We hurried home for me to pack a rather complicated suitcase with gear to deal with a week in Florida and several days in Washington a huge difference in temperatures and worlds apart!
Liberty Belle steamed off to stay with Dave and Jeanette without a backward glance and I was left rather forlorn trying to sort out some long forgotten summer clothes.
One of the canaries, nine year old Jasmine, had been looking fragile for a few days, feathers puffed up and sleeping for hours with her head tucked under her wing. I know the signs only too well and really wanted her to slip away before I left for America. She died so peacefully in my hand about half an hour before the taxi arrived to take me to Heathrow. I can’t help wondering if she chose the time. I was anxious that her lifelong companion Mr Bibs Mark 3, who is now 11, would pine away, but he’s still with us bossing the others about. Ah well, Sigh no more ladies.
It was a gruesome journey to a small island called Boca Grande, off Florida’s Gulf of Mexico coast. There was a long wait changing planes in Philadelphia, a late arrival and a car journey across the causeway. The island is very beautiful with wonderful sub-tropical plants, dolphins and manatees, sharks, tarpon and alligators. I didn’t see them all but the dolphins were heaven, as were the people out walking their dogs. They have their own charity fun show each spring and every dog is entered. There is a large field ringed by palm trees which they call the dog park. Times are carefully scheduled for small dogs to play at 3-4 pm and large dogs 4-5pm. I was assured that there is one Mick, but I never saw him nor gathered to which group he belonged. There are very few cars on the island as people buzz around in their golf carts. These are the snowbirds who come down from the north to winter in Florida. The parties are endless, the gossip ceaseless and the good manners, genuine kindness and generosity reminded me of my childhood in the 1930s. My charming hostess was a dear friend we were young mothers together in Hampstead and there was a fair amount of reminiscing about her darling little daughter and my, not exactly angelic, twin sons, who adored her and still do.
I met Derek and Richard (sadly no Bella) in Washington and had a real laugh out with their most amusing friends. Richard had produced Schiller’s Play, Mary Stuart, which was a triumph. There was an evening of brilliant readings from the Merchant of Venice, combined with medieval and renaissance music played on replica instruments. I felt like an antique relic revealing that, as an undergraduate, I had followed David Monroe, who had started it all, for every lecture, talk or concert in London he ever gave. I’m still fascinated by the music.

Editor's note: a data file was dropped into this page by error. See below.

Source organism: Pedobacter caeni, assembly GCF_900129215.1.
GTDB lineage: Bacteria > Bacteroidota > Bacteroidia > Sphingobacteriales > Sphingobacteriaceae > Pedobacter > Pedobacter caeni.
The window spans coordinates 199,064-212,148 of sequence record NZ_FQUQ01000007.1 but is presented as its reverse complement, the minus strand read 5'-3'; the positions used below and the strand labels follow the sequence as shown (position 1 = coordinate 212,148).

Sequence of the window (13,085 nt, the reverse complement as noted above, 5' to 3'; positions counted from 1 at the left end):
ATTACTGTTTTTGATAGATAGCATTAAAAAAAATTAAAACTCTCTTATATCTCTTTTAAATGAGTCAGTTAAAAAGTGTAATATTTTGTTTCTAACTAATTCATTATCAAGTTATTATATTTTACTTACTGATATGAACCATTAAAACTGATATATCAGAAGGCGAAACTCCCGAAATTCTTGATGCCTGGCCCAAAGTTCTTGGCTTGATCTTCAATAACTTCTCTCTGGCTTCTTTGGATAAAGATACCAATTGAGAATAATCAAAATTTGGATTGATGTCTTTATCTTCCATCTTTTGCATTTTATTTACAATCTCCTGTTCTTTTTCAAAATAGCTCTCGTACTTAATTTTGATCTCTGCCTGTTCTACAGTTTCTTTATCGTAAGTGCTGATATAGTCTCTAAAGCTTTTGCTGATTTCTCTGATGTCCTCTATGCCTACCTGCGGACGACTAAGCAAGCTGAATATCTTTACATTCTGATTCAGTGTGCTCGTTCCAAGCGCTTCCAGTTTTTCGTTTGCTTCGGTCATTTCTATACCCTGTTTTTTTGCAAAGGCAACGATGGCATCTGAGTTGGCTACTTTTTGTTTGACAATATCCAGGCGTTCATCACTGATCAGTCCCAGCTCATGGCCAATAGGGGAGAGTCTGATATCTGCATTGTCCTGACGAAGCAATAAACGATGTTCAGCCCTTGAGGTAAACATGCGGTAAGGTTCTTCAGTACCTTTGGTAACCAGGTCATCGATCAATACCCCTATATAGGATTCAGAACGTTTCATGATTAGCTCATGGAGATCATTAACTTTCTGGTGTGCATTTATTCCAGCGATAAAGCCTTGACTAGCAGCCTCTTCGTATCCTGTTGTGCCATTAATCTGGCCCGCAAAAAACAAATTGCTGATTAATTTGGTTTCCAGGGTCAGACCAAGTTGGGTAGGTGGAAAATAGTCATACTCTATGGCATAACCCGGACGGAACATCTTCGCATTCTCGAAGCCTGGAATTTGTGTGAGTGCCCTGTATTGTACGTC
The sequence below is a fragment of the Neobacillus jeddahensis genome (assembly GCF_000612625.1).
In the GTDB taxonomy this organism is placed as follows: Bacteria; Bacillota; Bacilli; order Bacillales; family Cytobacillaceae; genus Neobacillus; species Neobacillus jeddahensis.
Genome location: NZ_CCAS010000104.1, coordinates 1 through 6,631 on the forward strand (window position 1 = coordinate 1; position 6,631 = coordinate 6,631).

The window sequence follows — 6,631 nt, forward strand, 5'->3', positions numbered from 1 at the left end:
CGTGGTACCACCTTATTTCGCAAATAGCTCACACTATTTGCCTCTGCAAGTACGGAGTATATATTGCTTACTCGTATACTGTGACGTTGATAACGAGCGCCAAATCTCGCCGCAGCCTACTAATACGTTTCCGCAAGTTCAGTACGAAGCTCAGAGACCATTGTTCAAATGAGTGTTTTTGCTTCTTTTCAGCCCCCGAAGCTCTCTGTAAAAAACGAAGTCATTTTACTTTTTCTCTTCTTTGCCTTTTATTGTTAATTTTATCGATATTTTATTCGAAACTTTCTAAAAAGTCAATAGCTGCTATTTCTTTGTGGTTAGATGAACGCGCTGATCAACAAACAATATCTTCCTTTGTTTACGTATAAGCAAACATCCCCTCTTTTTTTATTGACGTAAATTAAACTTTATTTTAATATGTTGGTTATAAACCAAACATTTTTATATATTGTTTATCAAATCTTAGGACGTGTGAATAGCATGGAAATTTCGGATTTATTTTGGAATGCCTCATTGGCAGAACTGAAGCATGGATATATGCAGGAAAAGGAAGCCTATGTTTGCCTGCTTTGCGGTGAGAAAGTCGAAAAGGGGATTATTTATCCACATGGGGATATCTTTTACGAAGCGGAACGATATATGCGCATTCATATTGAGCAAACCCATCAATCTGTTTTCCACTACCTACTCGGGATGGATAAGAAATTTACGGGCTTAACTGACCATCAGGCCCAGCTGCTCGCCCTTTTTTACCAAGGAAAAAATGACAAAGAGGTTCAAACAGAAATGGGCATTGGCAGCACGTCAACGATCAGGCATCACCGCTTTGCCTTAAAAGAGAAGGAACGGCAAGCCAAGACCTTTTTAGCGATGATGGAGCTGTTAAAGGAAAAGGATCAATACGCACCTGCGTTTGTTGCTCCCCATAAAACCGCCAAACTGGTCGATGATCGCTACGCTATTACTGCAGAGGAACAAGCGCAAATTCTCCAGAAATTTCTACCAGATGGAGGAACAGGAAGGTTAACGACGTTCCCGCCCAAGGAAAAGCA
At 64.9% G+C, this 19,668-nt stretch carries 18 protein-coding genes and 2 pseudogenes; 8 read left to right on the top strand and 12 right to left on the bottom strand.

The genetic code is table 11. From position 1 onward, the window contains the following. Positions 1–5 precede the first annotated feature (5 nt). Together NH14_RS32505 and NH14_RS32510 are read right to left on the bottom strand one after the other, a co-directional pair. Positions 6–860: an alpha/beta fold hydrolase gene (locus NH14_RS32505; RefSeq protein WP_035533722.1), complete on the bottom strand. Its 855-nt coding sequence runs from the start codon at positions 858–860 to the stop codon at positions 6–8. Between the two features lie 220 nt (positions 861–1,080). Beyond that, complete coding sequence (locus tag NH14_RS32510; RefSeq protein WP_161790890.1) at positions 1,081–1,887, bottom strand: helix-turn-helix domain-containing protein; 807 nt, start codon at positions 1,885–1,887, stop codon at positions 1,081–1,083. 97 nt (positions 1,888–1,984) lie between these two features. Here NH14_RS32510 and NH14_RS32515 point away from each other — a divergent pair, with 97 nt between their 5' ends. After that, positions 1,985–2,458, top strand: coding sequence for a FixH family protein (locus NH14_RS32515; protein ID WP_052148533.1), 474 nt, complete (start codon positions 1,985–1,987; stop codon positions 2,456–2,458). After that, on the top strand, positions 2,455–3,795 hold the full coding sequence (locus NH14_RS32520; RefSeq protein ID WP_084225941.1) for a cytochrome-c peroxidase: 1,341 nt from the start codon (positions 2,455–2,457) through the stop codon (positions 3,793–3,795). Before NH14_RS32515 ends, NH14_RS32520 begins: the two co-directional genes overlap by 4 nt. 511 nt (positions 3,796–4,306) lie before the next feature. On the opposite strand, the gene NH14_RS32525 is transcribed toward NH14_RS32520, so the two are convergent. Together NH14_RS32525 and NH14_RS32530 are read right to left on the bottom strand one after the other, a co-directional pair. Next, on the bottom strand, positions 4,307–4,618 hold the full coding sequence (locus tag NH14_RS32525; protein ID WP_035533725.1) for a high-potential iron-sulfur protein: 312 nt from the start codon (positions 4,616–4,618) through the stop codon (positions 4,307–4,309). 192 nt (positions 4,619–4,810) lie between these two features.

Home at last with my bouncing Belle plump as a peach (well, she needed it said Dave) and thoroughly spoiled (well, we didn’t want her to miss you said Jeanette). We’re even home from Crufts now and sitting in the sunshine writing this letter.
I think I’ll write about Crufts in the next letter as there’s such a feeling of sadness about the beautiful Irish Setter, Jagger, who has died from poisoning. It now seems there is a terrible possibility of other dogs having been poisoned as well. It is too appalling and we need to wait and hope, and at least discover the truth of what has happened. One can but feel intense sympathy for everyone touched directly by the tragedy and for the devoted staff at the Kennel Club. I can only too well imagine their distress.
It will, almost inevitably, mean more layers of security and policing and increased general anxiety and exasperation. It is such a pity.
Thank goodness for the spring. The daffodils are popping up everywhere and I love yellow as a colour sunshine and stars even when I try to wear it I look like a rather off peak lemon and turn again to my pinks and blues.
With many greetings, and my love to the dogs,